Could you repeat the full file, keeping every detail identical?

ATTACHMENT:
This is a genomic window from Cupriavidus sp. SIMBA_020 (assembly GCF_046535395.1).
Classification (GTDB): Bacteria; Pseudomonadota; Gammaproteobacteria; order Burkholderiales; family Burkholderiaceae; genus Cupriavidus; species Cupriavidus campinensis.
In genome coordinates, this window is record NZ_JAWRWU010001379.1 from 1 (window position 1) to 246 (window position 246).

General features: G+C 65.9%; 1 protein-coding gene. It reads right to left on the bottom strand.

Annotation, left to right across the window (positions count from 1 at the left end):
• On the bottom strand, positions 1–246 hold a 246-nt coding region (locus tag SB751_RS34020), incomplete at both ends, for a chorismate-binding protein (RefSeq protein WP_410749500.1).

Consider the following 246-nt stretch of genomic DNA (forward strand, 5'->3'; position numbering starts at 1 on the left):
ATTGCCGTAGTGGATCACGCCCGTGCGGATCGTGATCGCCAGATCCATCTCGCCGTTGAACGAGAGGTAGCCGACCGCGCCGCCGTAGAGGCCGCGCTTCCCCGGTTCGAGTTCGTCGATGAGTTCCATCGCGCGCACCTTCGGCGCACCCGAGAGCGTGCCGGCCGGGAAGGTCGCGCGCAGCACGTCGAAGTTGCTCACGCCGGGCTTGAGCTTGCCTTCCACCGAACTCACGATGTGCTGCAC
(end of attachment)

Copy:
This is a genomic window from Cupriavidus sp. SIMBA_020 (assembly GCF_046535395.1).
Classification (GTDB): Bacteria; Pseudomonadota; Gammaproteobacteria; order Burkholderiales; family Burkholderiaceae; genus Cupriavidus; species Cupriavidus campinensis.
In genome coordinates, this window is record NZ_JAWRWU010001379.1 from 1 (window position 1) to 246 (window position 246).

General features: G+C 65.9%; 1 protein-coding gene. It reads right to left on the bottom strand.

Annotation, left to right across the window (positions count from 1 at the left end):
• On the bottom strand, positions 1–246 hold a 246-nt coding region (locus tag SB751_RS34020), incomplete at both ends, for a chorismate-binding protein (RefSeq protein WP_410749500.1).

Consider the following 246-nt stretch of genomic DNA (forward strand, 5'->3'; position numbering starts at 1 on the left):
ATTGCCGTAGTGGATCACGCCCGTGCGGATCGTGATCGCCAGATCCATCTCGCCGTTGAACGAGAGGTAGCCGACCGCGCCGCCGTAGAGGCCGCGCTTCCCCGGTTCGAGTTCGTCGATGAGTTCCATCGCGCGCACCTTCGGCGCACCCGAGAGCGTGCCGGCCGGGAAGGTCGCGCGCAGCACGTCGAAGTTGCTCACGCCGGGCTTGAGCTTGCCTTCCACCGAACTCACGATGTGCTGCAC